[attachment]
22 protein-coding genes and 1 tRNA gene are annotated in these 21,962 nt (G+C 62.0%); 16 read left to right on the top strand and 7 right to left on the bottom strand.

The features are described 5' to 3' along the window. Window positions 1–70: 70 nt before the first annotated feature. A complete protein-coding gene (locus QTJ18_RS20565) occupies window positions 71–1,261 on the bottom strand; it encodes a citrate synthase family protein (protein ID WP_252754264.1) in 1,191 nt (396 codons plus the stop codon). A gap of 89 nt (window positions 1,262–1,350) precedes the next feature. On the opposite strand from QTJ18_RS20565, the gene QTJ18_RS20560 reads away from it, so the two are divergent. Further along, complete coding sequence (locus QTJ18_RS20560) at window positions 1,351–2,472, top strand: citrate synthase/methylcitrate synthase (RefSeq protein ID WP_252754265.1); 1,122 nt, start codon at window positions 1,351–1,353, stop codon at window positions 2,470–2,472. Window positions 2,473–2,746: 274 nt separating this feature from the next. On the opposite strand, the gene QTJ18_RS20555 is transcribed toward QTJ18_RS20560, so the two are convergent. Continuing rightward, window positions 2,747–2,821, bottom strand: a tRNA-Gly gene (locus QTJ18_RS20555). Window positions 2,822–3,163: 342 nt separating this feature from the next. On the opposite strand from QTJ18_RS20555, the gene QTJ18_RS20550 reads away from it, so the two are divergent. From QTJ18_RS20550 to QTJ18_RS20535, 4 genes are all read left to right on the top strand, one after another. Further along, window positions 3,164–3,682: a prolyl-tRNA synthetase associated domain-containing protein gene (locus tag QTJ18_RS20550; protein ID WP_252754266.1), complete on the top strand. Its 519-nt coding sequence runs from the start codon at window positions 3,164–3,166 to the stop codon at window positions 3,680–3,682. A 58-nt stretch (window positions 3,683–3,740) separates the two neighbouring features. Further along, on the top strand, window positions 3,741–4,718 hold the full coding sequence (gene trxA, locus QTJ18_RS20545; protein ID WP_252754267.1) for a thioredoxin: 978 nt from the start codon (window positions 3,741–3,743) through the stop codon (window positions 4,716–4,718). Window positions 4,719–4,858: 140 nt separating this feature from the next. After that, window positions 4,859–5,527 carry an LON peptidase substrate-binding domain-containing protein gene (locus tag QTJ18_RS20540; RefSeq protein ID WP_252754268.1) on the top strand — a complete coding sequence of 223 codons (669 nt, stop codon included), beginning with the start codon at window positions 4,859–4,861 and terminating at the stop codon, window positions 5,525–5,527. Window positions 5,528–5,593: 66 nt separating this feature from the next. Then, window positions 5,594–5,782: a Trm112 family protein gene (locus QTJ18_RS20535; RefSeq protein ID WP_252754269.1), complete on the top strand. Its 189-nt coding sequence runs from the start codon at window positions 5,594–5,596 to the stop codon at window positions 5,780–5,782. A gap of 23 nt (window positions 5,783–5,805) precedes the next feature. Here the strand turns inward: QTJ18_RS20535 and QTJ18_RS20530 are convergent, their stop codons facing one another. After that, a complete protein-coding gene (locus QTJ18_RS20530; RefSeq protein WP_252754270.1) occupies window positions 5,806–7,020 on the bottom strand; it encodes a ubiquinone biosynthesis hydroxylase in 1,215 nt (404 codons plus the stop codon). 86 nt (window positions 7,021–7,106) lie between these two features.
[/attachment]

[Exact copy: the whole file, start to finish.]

22 protein-coding genes and 1 tRNA gene are annotated in these 21,962 nt (G+C 62.0%); 16 read left to right on the top strand and 7 right to left on the bottom strand.

The features are described 5' to 3' along the window. Window positions 1–70: 70 nt before the first annotated feature. A complete protein-coding gene (locus QTJ18_RS20565) occupies window positions 71–1,261 on the bottom strand; it encodes a citrate synthase family protein (protein ID WP_252754264.1) in 1,191 nt (396 codons plus the stop codon). A gap of 89 nt (window positions 1,262–1,350) precedes the next feature. On the opposite strand from QTJ18_RS20565, the gene QTJ18_RS20560 reads away from it, so the two are divergent. Further along, complete coding sequence (locus QTJ18_RS20560) at window positions 1,351–2,472, top strand: citrate synthase/methylcitrate synthase (RefSeq protein ID WP_252754265.1); 1,122 nt, start codon at window positions 1,351–1,353, stop codon at window positions 2,470–2,472. Window positions 2,473–2,746: 274 nt separating this feature from the next. On the opposite strand, the gene QTJ18_RS20555 is transcribed toward QTJ18_RS20560, so the two are convergent. Continuing rightward, window positions 2,747–2,821, bottom strand: a tRNA-Gly gene (locus QTJ18_RS20555). Window positions 2,822–3,163: 342 nt separating this feature from the next. On the opposite strand from QTJ18_RS20555, the gene QTJ18_RS20550 reads away from it, so the two are divergent. From QTJ18_RS20550 to QTJ18_RS20535, 4 genes are all read left to right on the top strand, one after another. Further along, window positions 3,164–3,682: a prolyl-tRNA synthetase associated domain-containing protein gene (locus tag QTJ18_RS20550; protein ID WP_252754266.1), complete on the top strand. Its 519-nt coding sequence runs from the start codon at window positions 3,164–3,166 to the stop codon at window positions 3,680–3,682. A 58-nt stretch (window positions 3,683–3,740) separates the two neighbouring features. Further along, on the top strand, window positions 3,741–4,718 hold the full coding sequence (gene trxA, locus QTJ18_RS20545; protein ID WP_252754267.1) for a thioredoxin: 978 nt from the start codon (window positions 3,741–3,743) through the stop codon (window positions 4,716–4,718). Window positions 4,719–4,858: 140 nt separating this feature from the next. After that, window positions 4,859–5,527 carry an LON peptidase substrate-binding domain-containing protein gene (locus tag QTJ18_RS20540; RefSeq protein ID WP_252754268.1) on the top strand — a complete coding sequence of 223 codons (669 nt, stop codon included), beginning with the start codon at window positions 4,859–4,861 and terminating at the stop codon, window positions 5,525–5,527. Window positions 5,528–5,593: 66 nt separating this feature from the next. Then, window positions 5,594–5,782: a Trm112 family protein gene (locus QTJ18_RS20535; RefSeq protein ID WP_252754269.1), complete on the top strand. Its 189-nt coding sequence runs from the start codon at window positions 5,594–5,596 to the stop codon at window positions 5,780–5,782. A gap of 23 nt (window positions 5,783–5,805) precedes the next feature. Here the strand turns inward: QTJ18_RS20535 and QTJ18_RS20530 are convergent, their stop codons facing one another. After that, a complete protein-coding gene (locus QTJ18_RS20530; RefSeq protein WP_252754270.1) occupies window positions 5,806–7,020 on the bottom strand; it encodes a ubiquinone biosynthesis hydroxylase in 1,215 nt (404 codons plus the stop codon). 86 nt (window positions 7,021–7,106) lie between these two features.